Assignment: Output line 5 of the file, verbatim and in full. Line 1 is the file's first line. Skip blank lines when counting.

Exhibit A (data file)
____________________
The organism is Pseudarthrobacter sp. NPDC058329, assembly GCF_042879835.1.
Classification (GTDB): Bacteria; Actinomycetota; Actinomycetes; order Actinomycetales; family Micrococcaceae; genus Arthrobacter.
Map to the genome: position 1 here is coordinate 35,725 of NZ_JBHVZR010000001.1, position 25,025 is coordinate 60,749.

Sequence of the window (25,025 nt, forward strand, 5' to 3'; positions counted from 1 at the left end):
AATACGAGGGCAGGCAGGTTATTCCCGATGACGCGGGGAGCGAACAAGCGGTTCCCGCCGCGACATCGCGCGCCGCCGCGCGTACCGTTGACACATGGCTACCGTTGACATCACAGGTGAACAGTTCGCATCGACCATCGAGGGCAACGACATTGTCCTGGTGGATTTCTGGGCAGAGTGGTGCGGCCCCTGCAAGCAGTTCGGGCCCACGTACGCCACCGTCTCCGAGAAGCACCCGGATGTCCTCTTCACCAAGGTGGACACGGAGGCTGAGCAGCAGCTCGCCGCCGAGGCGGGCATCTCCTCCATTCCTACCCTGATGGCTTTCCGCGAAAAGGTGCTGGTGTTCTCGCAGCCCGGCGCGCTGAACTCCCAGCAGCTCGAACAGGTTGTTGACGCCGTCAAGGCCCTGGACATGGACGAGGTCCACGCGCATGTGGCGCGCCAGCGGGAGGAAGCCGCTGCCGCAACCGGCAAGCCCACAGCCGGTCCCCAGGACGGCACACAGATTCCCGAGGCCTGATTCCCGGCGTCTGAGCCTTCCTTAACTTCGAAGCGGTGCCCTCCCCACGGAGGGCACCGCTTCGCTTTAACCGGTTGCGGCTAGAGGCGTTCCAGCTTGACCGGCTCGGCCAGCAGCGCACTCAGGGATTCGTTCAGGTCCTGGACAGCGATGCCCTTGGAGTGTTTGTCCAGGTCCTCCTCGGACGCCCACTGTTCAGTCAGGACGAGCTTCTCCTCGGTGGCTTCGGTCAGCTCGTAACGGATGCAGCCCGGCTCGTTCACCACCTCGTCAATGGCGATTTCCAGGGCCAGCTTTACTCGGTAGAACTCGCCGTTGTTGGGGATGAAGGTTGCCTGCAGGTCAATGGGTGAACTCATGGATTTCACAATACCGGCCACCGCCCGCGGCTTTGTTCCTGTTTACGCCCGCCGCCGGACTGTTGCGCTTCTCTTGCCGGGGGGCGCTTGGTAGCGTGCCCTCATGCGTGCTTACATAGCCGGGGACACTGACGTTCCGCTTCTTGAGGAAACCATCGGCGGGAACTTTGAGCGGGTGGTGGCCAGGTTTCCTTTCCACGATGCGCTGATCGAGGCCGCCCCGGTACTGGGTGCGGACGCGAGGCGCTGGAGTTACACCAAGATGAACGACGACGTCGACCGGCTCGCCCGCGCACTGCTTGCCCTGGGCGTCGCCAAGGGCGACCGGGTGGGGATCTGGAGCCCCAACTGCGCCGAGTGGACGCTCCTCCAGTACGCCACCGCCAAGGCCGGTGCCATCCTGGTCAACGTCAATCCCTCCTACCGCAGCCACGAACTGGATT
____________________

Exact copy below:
AATACGAGGGCAGGCAGGTTATTCCCGATGACGCGGGGAGCGAACAAGCGGTTCCCGCCGCGACATCGCGCGCCGCCGCGCGTACCGTTGACACATGGCTACCGTTGACATCACAGGTGAACAGTTCGCATCGACCATCGAGGGCAACGACATTGTCCTGGTGGATTTCTGGGCAGAGTGGTGCGGCCCCTGCAAGCAGTTCGGGCCCACGTACGCCACCGTCTCCGAGAAGCACCCGGATGTCCTCTTCACCAAGGTGGACACGGAGGCTGAGCAGCAGCTCGCCGCCGAGGCGGGCATCTCCTCCATTCCTACCCTGATGGCTTTCCGCGAAAAGGTGCTGGTGTTCTCGCAGCCCGGCGCGCTGAACTCCCAGCAGCTCGAACAGGTTGTTGACGCCGTCAAGGCCCTGGACATGGACGAGGTCCACGCGCATGTGGCGCGCCAGCGGGAGGAAGCCGCTGCCGCAACCGGCAAGCCCACAGCCGGTCCCCAGGACGGCACACAGATTCCCGAGGCCTGATTCCCGGCGTCTGAGCCTTCCTTAACTTCGAAGCGGTGCCCTCCCCACGGAGGGCACCGCTTCGCTTTAACCGGTTGCGGCTAGAGGCGTTCCAGCTTGACCGGCTCGGCCAGCAGCGCACTCAGGGATTCGTTCAGGTCCTGGACAGCGATGCCCTTGGAGTGTTTGTCCAGGTCCTCCTCGGACGCCCACTGTTCAGTCAGGACGAGCTTCTCCTCGGTGGCTTCGGTCAGCTCGTAACGGATGCAGCCCGGCTCGTTCACCACCTCGTCAATGGCGATTTCCAGGGCCAGCTTTACTCGGTAGAACTCGCCGTTGTTGGGGATGAAGGTTGCCTGCAGGTCAATGGGTGAACTCATGGATTTCACAATACCGGCCACCGCCCGCGGCTTTGTTCCTGTTTACGCCCGCCGCCGGACTGTTGCGCTTCTCTTGCCGGGGGGCGCTTGGTAGCGTGCCCTCATGCGTGCTTACATAGCCGGGGACACTGACGTTCCGCTTCTTGAGGAAACCATCGGCGGGAACTTTGAGCGGGTGGTGGCCAGGTTTCCTTTCCACGATGCGCTGATCGAGGCCGCCCCGGTACTGGGTGCGGACGCGAGGCGCTGGAGTTACACCAAGATGAACGACGACGTCGACCGGCTCGCCCGCGCACTGCTTGCCCTGGGCGTCGCCAAGGGCGACCGGGTGGGGATCTGGAGCCCCAACTGCGCCGAGTGGACGCTCCTCCAGTACGCCACCGCCAAGGCCGGTGCCATCCTGGTCAACGTCAATCCCTCCTACCGCAGCCACGAACTGGATT